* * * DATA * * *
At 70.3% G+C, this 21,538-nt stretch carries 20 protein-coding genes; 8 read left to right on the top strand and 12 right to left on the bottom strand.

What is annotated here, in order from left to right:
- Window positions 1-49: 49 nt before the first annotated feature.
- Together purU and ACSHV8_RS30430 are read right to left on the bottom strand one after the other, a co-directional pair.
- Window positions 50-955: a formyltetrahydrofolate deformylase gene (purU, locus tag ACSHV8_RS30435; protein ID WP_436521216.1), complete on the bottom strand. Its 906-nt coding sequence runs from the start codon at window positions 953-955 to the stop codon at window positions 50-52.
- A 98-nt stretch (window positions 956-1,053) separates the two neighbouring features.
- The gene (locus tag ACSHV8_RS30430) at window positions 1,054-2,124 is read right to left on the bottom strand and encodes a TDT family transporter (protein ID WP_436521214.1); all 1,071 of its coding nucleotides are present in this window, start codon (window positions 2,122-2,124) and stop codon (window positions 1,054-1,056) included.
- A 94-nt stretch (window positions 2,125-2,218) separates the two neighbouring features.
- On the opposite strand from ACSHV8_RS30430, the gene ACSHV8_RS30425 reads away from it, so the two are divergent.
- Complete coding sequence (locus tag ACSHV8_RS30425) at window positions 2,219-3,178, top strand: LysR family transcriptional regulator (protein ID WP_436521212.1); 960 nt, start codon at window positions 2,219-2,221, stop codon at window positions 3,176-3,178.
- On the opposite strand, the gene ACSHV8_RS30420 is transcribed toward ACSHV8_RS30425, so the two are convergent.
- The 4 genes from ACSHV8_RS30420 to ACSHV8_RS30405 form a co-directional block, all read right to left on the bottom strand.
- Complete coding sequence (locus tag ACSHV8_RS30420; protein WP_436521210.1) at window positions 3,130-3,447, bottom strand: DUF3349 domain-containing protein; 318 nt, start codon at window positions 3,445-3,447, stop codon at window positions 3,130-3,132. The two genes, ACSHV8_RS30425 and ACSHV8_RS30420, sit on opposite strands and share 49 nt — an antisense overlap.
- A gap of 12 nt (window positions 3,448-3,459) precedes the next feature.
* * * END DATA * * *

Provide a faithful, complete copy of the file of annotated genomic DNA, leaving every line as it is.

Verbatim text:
At 70.3% G+C, this 21,538-nt stretch carries 20 protein-coding genes; 8 read left to right on the top strand and 12 right to left on the bottom strand.

What is annotated here, in order from left to right:
- Window positions 1-49: 49 nt before the first annotated feature.
- Together purU and ACSHV8_RS30430 are read right to left on the bottom strand one after the other, a co-directional pair.
- Window positions 50-955: a formyltetrahydrofolate deformylase gene (purU, locus tag ACSHV8_RS30435; protein ID WP_436521216.1), complete on the bottom strand. Its 906-nt coding sequence runs from the start codon at window positions 953-955 to the stop codon at window positions 50-52.
- A 98-nt stretch (window positions 956-1,053) separates the two neighbouring features.
- The gene (locus tag ACSHV8_RS30430) at window positions 1,054-2,124 is read right to left on the bottom strand and encodes a TDT family transporter (protein ID WP_436521214.1); all 1,071 of its coding nucleotides are present in this window, start codon (window positions 2,122-2,124) and stop codon (window positions 1,054-1,056) included.
- A 94-nt stretch (window positions 2,125-2,218) separates the two neighbouring features.
- On the opposite strand from ACSHV8_RS30430, the gene ACSHV8_RS30425 reads away from it, so the two are divergent.
- Complete coding sequence (locus tag ACSHV8_RS30425) at window positions 2,219-3,178, top strand: LysR family transcriptional regulator (protein ID WP_436521212.1); 960 nt, start codon at window positions 2,219-2,221, stop codon at window positions 3,176-3,178.
- On the opposite strand, the gene ACSHV8_RS30420 is transcribed toward ACSHV8_RS30425, so the two are convergent.
- The 4 genes from ACSHV8_RS30420 to ACSHV8_RS30405 form a co-directional block, all read right to left on the bottom strand.
- Complete coding sequence (locus tag ACSHV8_RS30420; protein WP_436521210.1) at window positions 3,130-3,447, bottom strand: DUF3349 domain-containing protein; 318 nt, start codon at window positions 3,445-3,447, stop codon at window positions 3,130-3,132. The two genes, ACSHV8_RS30425 and ACSHV8_RS30420, sit on opposite strands and share 49 nt — an antisense overlap.
- A gap of 12 nt (window positions 3,448-3,459) precedes the next feature.